Color Television

O.1969-5

Americans who owned color televisions were cautioned by the U.S. government to stay at least 6 feet (1.8 m) away from their sets when watching TV, “and to stay away from the sides and the back of the set” because of unsafe levels of radiation. The United States Department of Health, Education and Welfare issued the warning after a report that 1,000 of 5,000 color TV sets in Suffolk County, New York “were emitting more than the accepted level of radiation” of 0.5 milliroentgens of x-ray and gamma ray radiation per hour.

Phantom

O.1969-4

Le mannequin fantôme FM-2 a été mis au point à l’Institut de recherche sur les problèmes médicaux et biologiques de l’Académie des sciences de l’URSS en 1968. Sa première mission a eu lieu à bord de Zond 7 en août 1969. FM-2 a survolé la lune à bord de Zond-7 à une distance de 1984,6 km. FM-2 a été réutilisé lors du vol orbital de six jours de Cosmos 368 en octobre 1970. Il a ensuite été mis à l’honneur au Musée polytechnique de Moscou. Le mannequin avec le visage de Gagarine a été conçu pour étudier l’effet des radiations spatiales sur le corps humain. La tâche était compliquée par le fait que pour évaluer correctement la dose de rayonnement, il fallait que le mannequin réagisse au rayonnement de la même manière que les tissus du corps humain. Cela explique le choix inhabituel des matériaux : blé et sciure de bois.

 

Science club

P.1946-10

Des repas comportant des aliments radioactifs ont été servis à une quarantaine d’enfants handicapés mentaux dans le cadre d’expériences sur le nucléaire effectuées aux Etats-Unis entre 1946 et 1956 par des chercheurs du Massachusetts Institute of Technology (MIT) et de l’université de Harvard. Ces tests, qui n’avaient jamais été tenus secrets, étaient cependant passés inaperçus, et viennent d’être révélés par la presse de Boston. Les autorités de l’Etat du Massachusetts ont ouvert une enquête.

https://www.lemonde.fr/archives/article/1993/12/30/etats-unis-lors-d-experiences-menees-dans-les-annees-40-et-50-des-aliments-radioactifs-ont-ete-servis-a-des-enfants-handicapes_3972839_1819218.html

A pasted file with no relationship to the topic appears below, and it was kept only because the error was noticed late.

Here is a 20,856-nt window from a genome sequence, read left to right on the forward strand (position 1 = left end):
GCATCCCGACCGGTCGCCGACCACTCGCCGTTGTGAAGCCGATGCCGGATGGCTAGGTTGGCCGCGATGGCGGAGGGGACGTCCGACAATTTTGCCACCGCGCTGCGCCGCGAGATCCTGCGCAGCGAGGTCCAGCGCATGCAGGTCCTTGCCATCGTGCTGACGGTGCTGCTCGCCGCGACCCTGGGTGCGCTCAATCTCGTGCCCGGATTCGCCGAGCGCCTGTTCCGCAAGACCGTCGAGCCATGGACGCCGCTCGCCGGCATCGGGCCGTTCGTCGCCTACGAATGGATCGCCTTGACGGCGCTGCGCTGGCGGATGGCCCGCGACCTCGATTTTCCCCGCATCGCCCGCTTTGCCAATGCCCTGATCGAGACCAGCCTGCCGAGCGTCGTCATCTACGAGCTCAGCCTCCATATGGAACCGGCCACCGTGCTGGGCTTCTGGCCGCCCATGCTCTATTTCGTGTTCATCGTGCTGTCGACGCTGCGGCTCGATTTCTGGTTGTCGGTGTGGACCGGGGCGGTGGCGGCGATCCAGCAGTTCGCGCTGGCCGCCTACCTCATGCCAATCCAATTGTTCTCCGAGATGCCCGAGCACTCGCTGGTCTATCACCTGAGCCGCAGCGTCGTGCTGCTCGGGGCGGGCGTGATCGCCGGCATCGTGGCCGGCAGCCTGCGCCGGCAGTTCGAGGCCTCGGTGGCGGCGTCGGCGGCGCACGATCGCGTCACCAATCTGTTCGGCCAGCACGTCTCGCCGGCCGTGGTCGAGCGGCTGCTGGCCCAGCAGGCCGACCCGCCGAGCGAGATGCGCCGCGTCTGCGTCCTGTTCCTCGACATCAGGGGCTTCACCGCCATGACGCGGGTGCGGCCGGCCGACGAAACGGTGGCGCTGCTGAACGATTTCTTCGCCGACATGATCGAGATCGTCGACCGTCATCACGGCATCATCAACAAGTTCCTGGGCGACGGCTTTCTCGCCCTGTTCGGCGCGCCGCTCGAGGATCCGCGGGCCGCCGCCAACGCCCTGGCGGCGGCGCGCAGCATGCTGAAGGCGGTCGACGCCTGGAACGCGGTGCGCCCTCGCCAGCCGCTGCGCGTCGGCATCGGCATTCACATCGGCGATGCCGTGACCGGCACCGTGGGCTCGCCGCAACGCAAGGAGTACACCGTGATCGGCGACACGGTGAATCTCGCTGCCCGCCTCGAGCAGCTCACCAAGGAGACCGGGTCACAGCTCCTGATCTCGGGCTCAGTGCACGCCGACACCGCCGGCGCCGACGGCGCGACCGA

ENORMOZ

D.1945-16

Here we have two diagrams of the Nagasaki atomic bomb (Fat Man) based on information passed on to the Soviets from Klaus Fuchs and other spies. These aren’t particularly sensitive today, but would have been Top Secret–Restricted Data when they were acquired. On the right is the basic dimensions of the body of the bomb, and on the left is a more detailed arrangement showing the electrical systems inside the bomb. As anyone reading this blog no doubt knows, the Soviet Union had a number of spies in high places in both the US and UK sides of the Manhattan Project, which they dubbed “ENORMOZ” in their code language.

http://blog.nuclearsecrecy.com/2012/07/27/rare-photos-of-the-soviet-bomb-project/

Taboshar

P.1944-5

Perspective view of a mine at Taboshar, Tajikistan, from 1944. Taboshar was one of the few early sources of Soviet uranium, known since the 1920s and mined extensively for uranium since 1945. The acquisition of raw uranium was the key setter of the timetable of the Soviet bomb program. They had very few known sources of the ore at the end of World War II, and the United States and the United Kingdom had worked behind the scenes to attempt secure a monopoly on all other known world supplies. General Groves thought their access to uranium was so bad that it would take the Soviets 20 years to get a bomb — but it turned out that uranium is more plentiful than he realized, and concentrations that wouldn’t be economic to mine for the United States turned out to be just fine for Soviet slave labor.

Joe-1

D.1947-3

The caption says this is model of the first Soviet bomb at “the Polygon,” which was the code name for the Semipalatinsk test site.5 Somehow it manages to look very futuristic (the big circles, the large poles) and yet quite rustic (the trees, the way in which everything looks like it has been fashioned by hand by… Lire la suite Joe-1

Rainbarrel

D.1947-2

The Soviet Union made no announcement after its first atomic bomb test in 1949—but the US did. This is the hitherto untold story of how the secret was extracted from rainwater.

Herbert Friedman, Luther B. Lockhart and Irving H. Blifford

Image : Joe-1, 29 August 1949. Photo from Peter Kuran’s film “Trinity and Beyond: The Atomic Bomb Movie,” as displayed on nuclearweaponsarchive.org, and used with permission of Peter Kuran.